#
Mathematical Charts and TablesTables for General Reckoning

**Tables for General Reckoning**

Multiplication tables were among those most frequently produced for general use. Some people apparently just cut tables out of books for their particular purposes. In 1857, James D. Smith of Brantingham, New York, patented a “machine for multiplying numbers” that consisted of a wooden disc engraved with tables and a rotating stylus. At the turn of the century, a patented paper instrument of this type actually sold. At about the same time, Stanislas Szenhak of Warsaw (now in Poland) took out a U.S. patent for an especially designed multiplication table that could be fit around the eraser end of a pencil, with a metal cover that made it easier to find results. Such a pencil multiplier actually was manufactured in Illinois.

Some of these tables could by quite elaborate. In the 1870s, British accountant John Sawyer devised a set of bound tables with slips that could be turned to set up problems of interest. His procedures replaced multiplication and division by addition and subtraction. Most of those doing extensive multiplications and divisions at the time preferred to add and subtract logarithms of numbers, but Sawyer’s process allowed one to get results exactly. In the 1930s the American mathematician John Perry Ballantine proposed replacing slide rules with a set of tables in which the results of multiplication, division, and taking square roots could be read off directly, rather than requiring an awareness of significant figures.

"Mathematical Charts and Tables - Tables for General Reckoning" showing 1 items.

## Pencil-Multiplier, a Multiplication Table

- Description
- Inventors have arranged multiplication tables on cylinders and on discs to ease use. This set of tables is designed to fit over the end of a pencil.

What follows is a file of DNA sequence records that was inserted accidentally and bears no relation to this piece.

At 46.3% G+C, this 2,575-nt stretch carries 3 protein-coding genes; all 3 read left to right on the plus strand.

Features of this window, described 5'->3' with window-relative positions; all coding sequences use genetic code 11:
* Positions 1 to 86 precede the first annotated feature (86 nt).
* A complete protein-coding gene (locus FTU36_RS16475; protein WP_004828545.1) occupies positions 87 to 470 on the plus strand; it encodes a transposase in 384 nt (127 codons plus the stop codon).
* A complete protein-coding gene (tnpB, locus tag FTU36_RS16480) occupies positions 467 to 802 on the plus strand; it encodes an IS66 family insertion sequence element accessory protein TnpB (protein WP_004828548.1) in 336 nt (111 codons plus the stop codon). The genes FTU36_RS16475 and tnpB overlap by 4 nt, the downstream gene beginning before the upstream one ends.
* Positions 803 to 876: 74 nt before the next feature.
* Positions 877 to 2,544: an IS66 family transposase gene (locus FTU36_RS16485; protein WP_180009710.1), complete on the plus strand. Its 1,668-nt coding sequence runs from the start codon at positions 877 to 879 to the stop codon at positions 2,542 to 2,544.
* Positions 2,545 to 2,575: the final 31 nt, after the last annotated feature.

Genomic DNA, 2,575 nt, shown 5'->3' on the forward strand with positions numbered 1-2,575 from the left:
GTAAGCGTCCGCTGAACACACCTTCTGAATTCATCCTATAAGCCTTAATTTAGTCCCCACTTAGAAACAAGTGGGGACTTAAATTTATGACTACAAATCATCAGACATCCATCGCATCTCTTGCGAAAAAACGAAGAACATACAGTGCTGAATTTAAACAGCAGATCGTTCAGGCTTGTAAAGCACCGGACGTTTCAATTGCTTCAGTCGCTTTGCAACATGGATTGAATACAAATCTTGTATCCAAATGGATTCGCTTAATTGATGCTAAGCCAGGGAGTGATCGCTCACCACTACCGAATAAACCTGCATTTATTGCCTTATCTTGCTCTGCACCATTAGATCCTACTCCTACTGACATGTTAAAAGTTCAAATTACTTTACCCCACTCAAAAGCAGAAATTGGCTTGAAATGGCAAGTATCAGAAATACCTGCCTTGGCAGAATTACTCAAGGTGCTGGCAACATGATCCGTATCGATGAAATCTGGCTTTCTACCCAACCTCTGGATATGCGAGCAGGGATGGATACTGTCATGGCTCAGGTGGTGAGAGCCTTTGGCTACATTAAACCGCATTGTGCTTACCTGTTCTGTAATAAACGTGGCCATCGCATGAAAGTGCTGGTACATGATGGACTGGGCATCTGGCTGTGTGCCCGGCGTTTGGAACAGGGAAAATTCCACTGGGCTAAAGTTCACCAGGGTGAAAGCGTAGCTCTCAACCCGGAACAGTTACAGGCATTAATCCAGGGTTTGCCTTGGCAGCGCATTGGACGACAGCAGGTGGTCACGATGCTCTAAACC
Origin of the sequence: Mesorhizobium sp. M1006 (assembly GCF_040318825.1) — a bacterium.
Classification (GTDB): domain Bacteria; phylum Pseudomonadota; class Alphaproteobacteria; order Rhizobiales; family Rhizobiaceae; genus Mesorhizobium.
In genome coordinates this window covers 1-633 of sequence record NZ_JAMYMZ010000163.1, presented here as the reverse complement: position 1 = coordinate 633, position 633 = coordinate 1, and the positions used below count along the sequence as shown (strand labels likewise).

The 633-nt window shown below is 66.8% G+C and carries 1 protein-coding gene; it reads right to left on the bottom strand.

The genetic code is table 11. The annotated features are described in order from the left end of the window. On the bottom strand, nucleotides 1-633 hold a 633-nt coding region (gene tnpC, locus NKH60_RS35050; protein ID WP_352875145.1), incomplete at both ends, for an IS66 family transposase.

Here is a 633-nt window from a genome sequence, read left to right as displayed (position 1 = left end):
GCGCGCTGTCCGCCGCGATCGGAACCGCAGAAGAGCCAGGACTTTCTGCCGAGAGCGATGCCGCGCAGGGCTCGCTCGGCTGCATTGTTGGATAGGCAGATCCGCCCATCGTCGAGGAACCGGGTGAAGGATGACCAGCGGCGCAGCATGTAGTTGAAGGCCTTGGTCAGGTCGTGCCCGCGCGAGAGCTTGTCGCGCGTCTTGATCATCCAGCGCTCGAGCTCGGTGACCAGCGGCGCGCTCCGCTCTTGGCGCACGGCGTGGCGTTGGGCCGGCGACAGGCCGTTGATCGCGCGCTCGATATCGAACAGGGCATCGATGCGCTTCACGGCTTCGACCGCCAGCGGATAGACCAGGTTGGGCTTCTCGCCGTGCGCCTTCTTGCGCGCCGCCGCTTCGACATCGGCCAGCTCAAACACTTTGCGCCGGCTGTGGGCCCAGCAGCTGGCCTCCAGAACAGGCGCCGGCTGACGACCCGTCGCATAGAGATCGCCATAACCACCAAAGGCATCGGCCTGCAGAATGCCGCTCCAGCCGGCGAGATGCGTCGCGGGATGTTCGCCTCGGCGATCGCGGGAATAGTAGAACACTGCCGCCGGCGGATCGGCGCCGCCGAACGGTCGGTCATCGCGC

- Near the top of this red pencil, just below the eraser, is a table of multiples of the numbers from 13 to 24 by the numbers 1 through 12. A metal cap numbered from 13 to 24 fits over the table at the top. A rotating metal cylinder fits into the cap, and is numbered 1 to 12 around the top. There is a small window in the cylinder below each of these numbers; the distance of the hole from the top varies with the size of the number. The “1” hole reveals multiples of 1 in the table, the “2” hole multiples of 2, etc. To find, say, 15 times 9, one sets the 9 column of the cylinder under the 15 of the cap and reads off 135.

- A mark on the rotating cylinder reads: CHICAGO RECORDING SCALE CO. (/) WAUKEGAN. ILL. (/) PAT. PENDING. A mark on the pencil reads: U.S.A. SOUTHERN CROSS - No 2502.

- The Chicago Recording Scale Company was in business in Waukegan, Illinois, from at least 1895 until at least 1910. I have seen no patent assigned to the company that corresponds to this object. The drawings for U.S. patent 613,432 for an improvement in pencil-boxes show something somewhat similar to this device, although the numbers included and the arrangement of windows is different. That patent was taken out by Stanislas Szenhak of “Warshaw, Russia,” and assigned to Julius Witkowski of Yokohama, Japan. Szenhak applied for a patent on August 19, 1898, and received it November 1, 1898. He also obtained a patent in Great Britain, where his invention was called a “toy for teaching arithmetic.”

- This example of the device was given to the Museum by John William Christopher Draper and James Christopher Draper. Several objects in this gift were once the property of the New York meteorologist Daniel Draper, who took an active interest in the improvement of calculating instruments.

- References:

- Stanislas Szenhak, “Pencil-box,” U.S. Patent 613432, November 1, 1898.

- P. A. Kidwell, “American scientists and calculating machines: from novelty to commonplace,”
*Annals of the History of Computing*, 12, 1990, pp. 31–40.

- Location
- Currently not on view

- date made
- ca 1900

- maker
- Chicago Recording Scale Company

- ID Number
- MA*335350

- catalog number
- 335350

- accession number
- 304826

- Data Source
- National Museum of American History, Kenneth E. Behring Center